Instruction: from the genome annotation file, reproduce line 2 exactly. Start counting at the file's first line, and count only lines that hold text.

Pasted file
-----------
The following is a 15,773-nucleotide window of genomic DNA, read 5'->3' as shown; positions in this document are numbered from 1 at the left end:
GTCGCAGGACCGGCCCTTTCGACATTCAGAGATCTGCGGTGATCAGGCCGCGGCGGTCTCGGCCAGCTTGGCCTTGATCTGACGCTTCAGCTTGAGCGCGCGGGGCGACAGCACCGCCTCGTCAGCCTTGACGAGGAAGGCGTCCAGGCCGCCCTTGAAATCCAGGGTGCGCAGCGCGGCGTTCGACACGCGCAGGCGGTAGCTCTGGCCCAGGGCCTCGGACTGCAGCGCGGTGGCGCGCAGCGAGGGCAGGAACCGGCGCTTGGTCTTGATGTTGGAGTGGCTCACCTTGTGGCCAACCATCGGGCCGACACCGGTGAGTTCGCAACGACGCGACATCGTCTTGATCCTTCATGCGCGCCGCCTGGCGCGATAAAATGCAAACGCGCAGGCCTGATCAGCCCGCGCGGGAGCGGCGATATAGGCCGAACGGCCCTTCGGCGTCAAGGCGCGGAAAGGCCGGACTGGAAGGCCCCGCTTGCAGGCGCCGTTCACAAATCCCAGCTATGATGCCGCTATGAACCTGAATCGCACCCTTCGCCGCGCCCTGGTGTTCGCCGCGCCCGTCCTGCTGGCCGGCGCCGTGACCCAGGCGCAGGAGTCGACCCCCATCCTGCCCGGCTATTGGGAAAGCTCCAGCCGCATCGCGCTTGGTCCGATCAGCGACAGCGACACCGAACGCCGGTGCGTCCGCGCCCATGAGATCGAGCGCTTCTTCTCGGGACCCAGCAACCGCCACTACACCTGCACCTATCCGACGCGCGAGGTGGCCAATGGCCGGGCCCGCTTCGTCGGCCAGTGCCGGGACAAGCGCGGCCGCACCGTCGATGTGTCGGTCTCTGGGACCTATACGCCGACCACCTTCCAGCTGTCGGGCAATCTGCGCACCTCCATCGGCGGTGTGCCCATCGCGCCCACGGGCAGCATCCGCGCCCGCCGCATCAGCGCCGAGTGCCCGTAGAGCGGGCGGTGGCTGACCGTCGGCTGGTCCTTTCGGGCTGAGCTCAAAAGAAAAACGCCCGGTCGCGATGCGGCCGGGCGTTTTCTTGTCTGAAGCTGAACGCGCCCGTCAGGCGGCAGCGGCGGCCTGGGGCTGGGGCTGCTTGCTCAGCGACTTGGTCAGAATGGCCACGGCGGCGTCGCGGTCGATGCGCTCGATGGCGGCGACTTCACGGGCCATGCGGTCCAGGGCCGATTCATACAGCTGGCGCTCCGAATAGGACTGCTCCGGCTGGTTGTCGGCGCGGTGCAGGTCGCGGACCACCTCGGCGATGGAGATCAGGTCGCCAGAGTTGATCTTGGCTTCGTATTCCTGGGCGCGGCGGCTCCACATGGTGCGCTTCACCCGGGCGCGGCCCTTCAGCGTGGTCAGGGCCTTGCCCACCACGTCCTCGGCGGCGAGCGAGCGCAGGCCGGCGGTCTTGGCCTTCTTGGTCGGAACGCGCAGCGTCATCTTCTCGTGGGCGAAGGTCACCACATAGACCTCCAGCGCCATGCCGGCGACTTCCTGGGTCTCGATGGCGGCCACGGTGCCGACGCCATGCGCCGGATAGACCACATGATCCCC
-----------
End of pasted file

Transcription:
GTCGCAGGACCGGCCCTTTCGACATTCAGAGATCTGCGGTGATCAGGCCGCGGCGGTCTCGGCCAGCTTGGCCTTGATCTGACGCTTCAGCTTGAGCGCGCGGGGCGACAGCACCGCCTCGTCAGCCTTGACGAGGAAGGCGTCCAGGCCGCCCTTGAAATCCAGGGTGCGCAGCGCGGCGTTCGACACGCGCAGGCGGTAGCTCTGGCCCAGGGCCTCGGACTGCAGCGCGGTGGCGCGCAGCGAGGGCAGGAACCGGCGCTTGGTCTTGATGTTGGAGTGGCTCACCTTGTGGCCAACCATCGGGCCGACACCGGTGAGTTCGCAACGACGCGACATCGTCTTGATCCTTCATGCGCGCCGCCTGGCGCGATAAAATGCAAACGCGCAGGCCTGATCAGCCCGCGCGGGAGCGGCGATATAGGCCGAACGGCCCTTCGGCGTCAAGGCGCGGAAAGGCCGGACTGGAAGGCCCCGCTTGCAGGCGCCGTTCACAAATCCCAGCTATGATGCCGCTATGAACCTGAATCGCACCCTTCGCCGCGCCCTGGTGTTCGCCGCGCCCGTCCTGCTGGCCGGCGCCGTGACCCAGGCGCAGGAGTCGACCCCCATCCTGCCCGGCTATTGGGAAAGCTCCAGCCGCATCGCGCTTGGTCCGATCAGCGACAGCGACACCGAACGCCGGTGCGTCCGCGCCCATGAGATCGAGCGCTTCTTCTCGGGACCCAGCAACCGCCACTACACCTGCACCTATCCGACGCGCGAGGTGGCCAATGGCCGGGCCCGCTTCGTCGGCCAGTGCCGGGACAAGCGCGGCCGCACCGTCGATGTGTCGGTCTCTGGGACCTATACGCCGACCACCTTCCAGCTGTCGGGCAATCTGCGCACCTCCATCGGCGGTGTGCCCATCGCGCCCACGGGCAGCATCCGCGCCCGCCGCATCAGCGCCGAGTGCCCGTAGAGCGGGCGGTGGCTGACCGTCGGCTGGTCCTTTCGGGCTGAGCTCAAAAGAAAAACGCCCGGTCGCGATGCGGCCGGGCGTTTTCTTGTCTGAAGCTGAACGCGCCCGTCAGGCGGCAGCGGCGGCCTGGGGCTGGGGCTGCTTGCTCAGCGACTTGGTCAGAATGGCCACGGCGGCGTCGCGGTCGATGCGCTCGATGGCGGCGACTTCACGGGCCATGCGGTCCAGGGCCGATTCATACAGCTGGCGCTCCGAATAGGACTGCTCCGGCTGGTTGTCGGCGCGGTGCAGGTCGCGGACCACCTCGGCGATGGAGATCAGGTCGCCAGAGTTGATCTTGGCTTCGTATTCCTGGGCGCGGCGGCTCCACATGGTGCGCTTCACCCGGGCGCGGCCCTTCAGCGTGGTCAGGGCCTTGCCCACCACGTCCTCGGCGGCGAGCGAGCGCAGGCCGGCGGTCTTGGCCTTCTTGGTCGGAACGCGCAGCGTCATCTTCTCGTGGGCGAAGGTCACCACATAGACCTCCAGCGCCATGCCGGCGACTTCCTGGGTCTCGATGGCGGCCACGGTGCCGACGCCATGCGCCGGATAGACCACATGATCCCC